"cakes baked by men" silent auction at First Assembly in Des Moines
One of the things I've struggled with during my life is saying no. I'm not always very good at it, although I'm getting much better as time goes on. Recently a friendly neighbor of mine invited me to a "Ladies Tea" at her church--where, she explained, she would personalize her table for her guests and "ladies" would enjoy a morning of conversation and tea. I said yes. She frequently invites to me to other church functions, such as bible study, and I've always declined. Anyway, I went. It was two hours long.
One of the things I learned a few days ago was that the church, First Assembly of God in Des Moines, is a fundamental and evangelical Christian church. Both fundamentalism and evangelism are repugnant to me, so I wasn't very happy when I realized what I was stepping into. But on the advice of my dear sociologist friend I decided to approach the event from an ethnographic perspective. So I went and took my place at the table.
One of the first things I noticed upon entering the very large room, which used to be the sanctuary, was the two giant (prominently displayed and lit for the occasion) photos of children on the wall. One was a little Asian girl, the other a black girl. This was a marked contrast to all the white women in the room.
The tea consisted of about 30 tables with eight women at each table and a raised dais with four women seated at a table. We had coffee, fruit cup, and quiche. The quiche had bacon in it (what would Jesus think!) which I managed to mostly pick out. The tea was hosted by the pastor's wife, who never said a word without identifying herself as the "pastor's wife." She introduced herself and a few other contributors to the event and everyone applauded politely. When she asked the cooks to come out of the kitchen, they reluctantly stuck their heads out to rousing and very enthusiastic applause. The cooks were men.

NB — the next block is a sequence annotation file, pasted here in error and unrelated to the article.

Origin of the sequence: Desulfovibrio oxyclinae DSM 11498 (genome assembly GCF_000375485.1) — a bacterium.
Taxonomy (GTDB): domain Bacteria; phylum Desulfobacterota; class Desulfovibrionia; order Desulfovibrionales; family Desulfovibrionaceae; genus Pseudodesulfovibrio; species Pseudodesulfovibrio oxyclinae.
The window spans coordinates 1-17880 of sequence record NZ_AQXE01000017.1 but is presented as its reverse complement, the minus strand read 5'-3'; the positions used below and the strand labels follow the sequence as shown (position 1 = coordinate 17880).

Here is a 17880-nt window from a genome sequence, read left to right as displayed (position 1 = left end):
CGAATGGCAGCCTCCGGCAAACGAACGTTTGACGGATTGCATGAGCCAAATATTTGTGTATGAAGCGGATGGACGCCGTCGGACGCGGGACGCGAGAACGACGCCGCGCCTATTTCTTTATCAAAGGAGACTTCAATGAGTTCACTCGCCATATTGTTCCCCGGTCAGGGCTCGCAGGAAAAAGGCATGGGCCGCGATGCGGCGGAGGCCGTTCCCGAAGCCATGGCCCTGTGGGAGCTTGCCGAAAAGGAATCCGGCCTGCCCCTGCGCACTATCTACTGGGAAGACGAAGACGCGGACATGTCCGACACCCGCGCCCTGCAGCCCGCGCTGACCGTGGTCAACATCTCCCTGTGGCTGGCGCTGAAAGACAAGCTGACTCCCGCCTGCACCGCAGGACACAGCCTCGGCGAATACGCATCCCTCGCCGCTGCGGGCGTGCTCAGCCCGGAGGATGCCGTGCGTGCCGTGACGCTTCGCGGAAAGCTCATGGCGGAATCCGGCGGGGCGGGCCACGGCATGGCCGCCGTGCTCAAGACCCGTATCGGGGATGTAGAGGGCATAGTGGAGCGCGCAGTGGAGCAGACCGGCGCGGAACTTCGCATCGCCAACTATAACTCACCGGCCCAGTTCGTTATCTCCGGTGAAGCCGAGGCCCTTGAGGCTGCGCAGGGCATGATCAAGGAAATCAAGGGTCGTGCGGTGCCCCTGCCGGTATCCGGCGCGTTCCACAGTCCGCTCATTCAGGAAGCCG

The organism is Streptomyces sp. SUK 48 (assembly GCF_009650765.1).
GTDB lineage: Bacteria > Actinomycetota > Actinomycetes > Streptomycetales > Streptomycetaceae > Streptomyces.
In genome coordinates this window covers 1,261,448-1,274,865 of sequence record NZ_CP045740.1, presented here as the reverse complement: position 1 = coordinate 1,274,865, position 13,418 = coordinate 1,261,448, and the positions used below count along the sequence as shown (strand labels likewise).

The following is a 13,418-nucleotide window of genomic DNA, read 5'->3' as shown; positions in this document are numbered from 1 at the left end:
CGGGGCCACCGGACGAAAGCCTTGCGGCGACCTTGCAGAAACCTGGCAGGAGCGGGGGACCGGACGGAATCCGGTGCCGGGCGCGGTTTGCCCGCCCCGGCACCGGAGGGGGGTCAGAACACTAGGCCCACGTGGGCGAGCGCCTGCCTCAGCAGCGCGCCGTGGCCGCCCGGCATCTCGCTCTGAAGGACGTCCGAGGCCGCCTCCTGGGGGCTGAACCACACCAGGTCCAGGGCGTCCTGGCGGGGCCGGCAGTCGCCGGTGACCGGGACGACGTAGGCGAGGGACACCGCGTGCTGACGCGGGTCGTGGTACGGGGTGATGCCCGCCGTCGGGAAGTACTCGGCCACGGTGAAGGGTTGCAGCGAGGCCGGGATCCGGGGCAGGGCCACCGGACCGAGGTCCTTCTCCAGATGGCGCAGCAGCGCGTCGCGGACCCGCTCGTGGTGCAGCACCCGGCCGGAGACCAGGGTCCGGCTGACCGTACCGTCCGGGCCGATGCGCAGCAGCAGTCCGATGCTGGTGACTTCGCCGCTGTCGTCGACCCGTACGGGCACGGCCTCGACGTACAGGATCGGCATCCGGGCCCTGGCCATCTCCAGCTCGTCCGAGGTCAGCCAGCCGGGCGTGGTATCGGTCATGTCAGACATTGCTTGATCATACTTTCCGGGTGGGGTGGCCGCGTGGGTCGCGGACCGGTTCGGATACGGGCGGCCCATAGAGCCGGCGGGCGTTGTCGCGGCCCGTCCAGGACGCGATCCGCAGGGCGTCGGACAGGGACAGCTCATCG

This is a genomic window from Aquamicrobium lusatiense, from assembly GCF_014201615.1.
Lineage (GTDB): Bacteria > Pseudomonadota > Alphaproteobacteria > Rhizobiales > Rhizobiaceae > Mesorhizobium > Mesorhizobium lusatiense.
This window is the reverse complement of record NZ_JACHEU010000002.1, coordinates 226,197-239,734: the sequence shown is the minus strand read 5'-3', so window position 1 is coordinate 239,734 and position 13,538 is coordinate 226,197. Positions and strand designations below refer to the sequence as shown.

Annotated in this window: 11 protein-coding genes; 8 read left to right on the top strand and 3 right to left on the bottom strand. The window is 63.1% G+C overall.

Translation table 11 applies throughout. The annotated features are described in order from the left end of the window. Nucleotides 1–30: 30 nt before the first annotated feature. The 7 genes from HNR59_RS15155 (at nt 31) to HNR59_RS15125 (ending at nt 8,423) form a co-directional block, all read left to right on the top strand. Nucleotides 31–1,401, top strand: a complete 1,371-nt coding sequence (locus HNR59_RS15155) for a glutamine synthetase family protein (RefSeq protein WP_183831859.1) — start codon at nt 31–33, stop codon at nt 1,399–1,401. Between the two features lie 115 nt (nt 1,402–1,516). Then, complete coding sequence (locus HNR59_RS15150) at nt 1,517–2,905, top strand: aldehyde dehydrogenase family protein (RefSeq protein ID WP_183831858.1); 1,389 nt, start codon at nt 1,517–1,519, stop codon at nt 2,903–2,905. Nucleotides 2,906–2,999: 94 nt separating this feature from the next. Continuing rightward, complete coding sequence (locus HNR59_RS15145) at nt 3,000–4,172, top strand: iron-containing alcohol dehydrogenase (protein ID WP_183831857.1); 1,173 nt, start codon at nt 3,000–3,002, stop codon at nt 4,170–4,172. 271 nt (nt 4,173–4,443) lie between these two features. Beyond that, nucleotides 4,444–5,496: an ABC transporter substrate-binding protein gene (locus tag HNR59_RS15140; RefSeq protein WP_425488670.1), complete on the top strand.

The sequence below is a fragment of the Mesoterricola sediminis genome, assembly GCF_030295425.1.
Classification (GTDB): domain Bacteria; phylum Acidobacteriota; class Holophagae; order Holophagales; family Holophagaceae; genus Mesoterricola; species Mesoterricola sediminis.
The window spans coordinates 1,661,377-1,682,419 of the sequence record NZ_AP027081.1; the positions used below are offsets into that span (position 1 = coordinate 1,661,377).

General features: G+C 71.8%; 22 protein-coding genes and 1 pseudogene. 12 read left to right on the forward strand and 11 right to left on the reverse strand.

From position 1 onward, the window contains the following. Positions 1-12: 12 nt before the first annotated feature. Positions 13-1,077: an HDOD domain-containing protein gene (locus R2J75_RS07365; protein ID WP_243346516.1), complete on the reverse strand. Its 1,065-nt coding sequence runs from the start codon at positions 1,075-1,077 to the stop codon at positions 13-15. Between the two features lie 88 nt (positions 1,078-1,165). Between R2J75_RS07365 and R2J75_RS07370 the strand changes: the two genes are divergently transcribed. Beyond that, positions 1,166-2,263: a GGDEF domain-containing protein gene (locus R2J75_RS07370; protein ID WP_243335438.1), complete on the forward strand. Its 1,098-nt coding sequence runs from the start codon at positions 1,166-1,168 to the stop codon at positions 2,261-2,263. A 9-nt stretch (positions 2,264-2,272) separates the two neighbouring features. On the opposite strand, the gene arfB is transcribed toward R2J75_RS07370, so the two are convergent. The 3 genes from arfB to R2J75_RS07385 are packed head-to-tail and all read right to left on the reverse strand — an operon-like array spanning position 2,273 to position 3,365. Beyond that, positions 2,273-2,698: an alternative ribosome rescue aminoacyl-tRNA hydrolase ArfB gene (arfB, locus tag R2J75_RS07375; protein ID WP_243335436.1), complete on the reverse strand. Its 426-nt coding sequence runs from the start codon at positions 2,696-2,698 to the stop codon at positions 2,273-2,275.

I won't bore you with the laborious details of each speaker, but the highlights should be sufficient to give an accurate picture of the tea. The speakers were all missionaries who talked about their experiences in various places such as Indonesia and South Africa, converting Muslims from the "dark side" (they actually used those words) to the light of life walking with Jesus Christ. The most reprehensible one has lived as a missionary in Indonesia many times, and kept referring to how many Muslims there were in that country, and how there are more Muslims in Indonesia than in all of the Middle East. Of course, she gushed, these lucky heathens (upon finally reading the bible) just had to become Christian because the bible told the truth and the Koran did not. I tried to keep my expression neutral during this talk.
The other thing I kept noticing about these women was how very steeped in paternalism and patriarchy their whole worldview is and how exceedingly oblivious they are to their own lack of agency. I can't even count how many times I heard one of them say "He takes care of me," and "When I didn't know what to do, God told me," and God called me to do this" along with "God told me to . . . "
This turning of self over to some benevolent and paternal God bothers me, of course, since there is literally no room for self or agency or THOUGHT. But what really troubles me about this "God told me to" is that there is no responsibility or community or thinking involved. God tells you to be a missionary, so you do it. God tells you to move to Iowa, you do it. What if God tells you to kill your self? Or your neighbor? I sense the comfort these women get from feeling and believing that their lives are working towards some greater good--I understand that. But their world view is so limited that they believe that Islam, one of the world's great religions, is a product of the devil. That kind of belief system makes me sad and very worried.
I was happy that no one tried to recruit me. But I was also a bit sad that people have such limited perspectives on the world that they truly believe that their way is the only way.